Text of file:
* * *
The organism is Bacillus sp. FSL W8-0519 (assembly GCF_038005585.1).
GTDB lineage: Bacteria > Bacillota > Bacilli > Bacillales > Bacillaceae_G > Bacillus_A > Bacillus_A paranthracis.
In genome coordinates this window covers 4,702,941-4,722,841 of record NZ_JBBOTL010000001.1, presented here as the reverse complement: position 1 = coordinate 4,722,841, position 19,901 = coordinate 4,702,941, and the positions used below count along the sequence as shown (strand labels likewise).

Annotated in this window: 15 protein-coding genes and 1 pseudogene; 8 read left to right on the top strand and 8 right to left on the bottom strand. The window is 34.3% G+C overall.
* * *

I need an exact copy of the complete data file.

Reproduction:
The organism is Bacillus sp. FSL W8-0519 (assembly GCF_038005585.1).
GTDB lineage: Bacteria > Bacillota > Bacilli > Bacillales > Bacillaceae_G > Bacillus_A > Bacillus_A paranthracis.
In genome coordinates this window covers 4,702,941-4,722,841 of record NZ_JBBOTL010000001.1, presented here as the reverse complement: position 1 = coordinate 4,722,841, position 19,901 = coordinate 4,702,941, and the positions used below count along the sequence as shown (strand labels likewise).

Annotated in this window: 15 protein-coding genes and 1 pseudogene; 8 read left to right on the top strand and 8 right to left on the bottom strand. The window is 34.3% G+C overall.